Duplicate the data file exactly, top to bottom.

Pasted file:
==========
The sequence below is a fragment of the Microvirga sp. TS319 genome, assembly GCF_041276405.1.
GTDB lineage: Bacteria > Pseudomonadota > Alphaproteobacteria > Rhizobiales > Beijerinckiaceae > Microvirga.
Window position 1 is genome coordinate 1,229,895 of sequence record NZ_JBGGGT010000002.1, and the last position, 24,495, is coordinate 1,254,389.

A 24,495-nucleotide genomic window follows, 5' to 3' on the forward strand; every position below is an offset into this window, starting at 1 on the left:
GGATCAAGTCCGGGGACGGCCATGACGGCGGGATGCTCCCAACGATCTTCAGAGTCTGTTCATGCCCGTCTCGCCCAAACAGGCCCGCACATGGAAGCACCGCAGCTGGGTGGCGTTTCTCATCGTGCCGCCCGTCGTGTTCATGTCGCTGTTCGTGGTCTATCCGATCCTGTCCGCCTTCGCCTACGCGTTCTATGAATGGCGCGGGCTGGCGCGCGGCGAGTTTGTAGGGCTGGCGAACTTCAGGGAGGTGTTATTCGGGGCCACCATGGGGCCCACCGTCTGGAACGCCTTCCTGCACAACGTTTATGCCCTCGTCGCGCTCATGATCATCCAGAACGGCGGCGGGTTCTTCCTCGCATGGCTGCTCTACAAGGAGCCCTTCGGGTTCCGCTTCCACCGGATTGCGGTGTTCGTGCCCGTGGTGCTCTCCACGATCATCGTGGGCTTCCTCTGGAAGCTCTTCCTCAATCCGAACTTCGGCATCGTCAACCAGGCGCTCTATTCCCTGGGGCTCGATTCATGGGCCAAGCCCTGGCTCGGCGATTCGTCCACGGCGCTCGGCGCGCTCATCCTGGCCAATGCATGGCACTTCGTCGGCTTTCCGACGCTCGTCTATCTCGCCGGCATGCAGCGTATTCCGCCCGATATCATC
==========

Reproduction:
The sequence below is a fragment of the Microvirga sp. TS319 genome, assembly GCF_041276405.1.
GTDB lineage: Bacteria > Pseudomonadota > Alphaproteobacteria > Rhizobiales > Beijerinckiaceae > Microvirga.
Window position 1 is genome coordinate 1,229,895 of sequence record NZ_JBGGGT010000002.1, and the last position, 24,495, is coordinate 1,254,389.

A 24,495-nucleotide genomic window follows, 5' to 3' on the forward strand; every position below is an offset into this window, starting at 1 on the left:
GGATCAAGTCCGGGGACGGCCATGACGGCGGGATGCTCCCAACGATCTTCAGAGTCTGTTCATGCCCGTCTCGCCCAAACAGGCCCGCACATGGAAGCACCGCAGCTGGGTGGCGTTTCTCATCGTGCCGCCCGTCGTGTTCATGTCGCTGTTCGTGGTCTATCCGATCCTGTCCGCCTTCGCCTACGCGTTCTATGAATGGCGCGGGCTGGCGCGCGGCGAGTTTGTAGGGCTGGCGAACTTCAGGGAGGTGTTATTCGGGGCCACCATGGGGCCCACCGTCTGGAACGCCTTCCTGCACAACGTTTATGCCCTCGTCGCGCTCATGATCATCCAGAACGGCGGCGGGTTCTTCCTCGCATGGCTGCTCTACAAGGAGCCCTTCGGGTTCCGCTTCCACCGGATTGCGGTGTTCGTGCCCGTGGTGCTCTCCACGATCATCGTGGGCTTCCTCTGGAAGCTCTTCCTCAATCCGAACTTCGGCATCGTCAACCAGGCGCTCTATTCCCTGGGGCTCGATTCATGGGCCAAGCCCTGGCTCGGCGATTCGTCCACGGCGCTCGGCGCGCTCATCCTGGCCAATGCATGGCACTTCGTCGGCTTTCCGACGCTCGTCTATCTCGCCGGCATGCAGCGTATTCCGCCCGATATCATC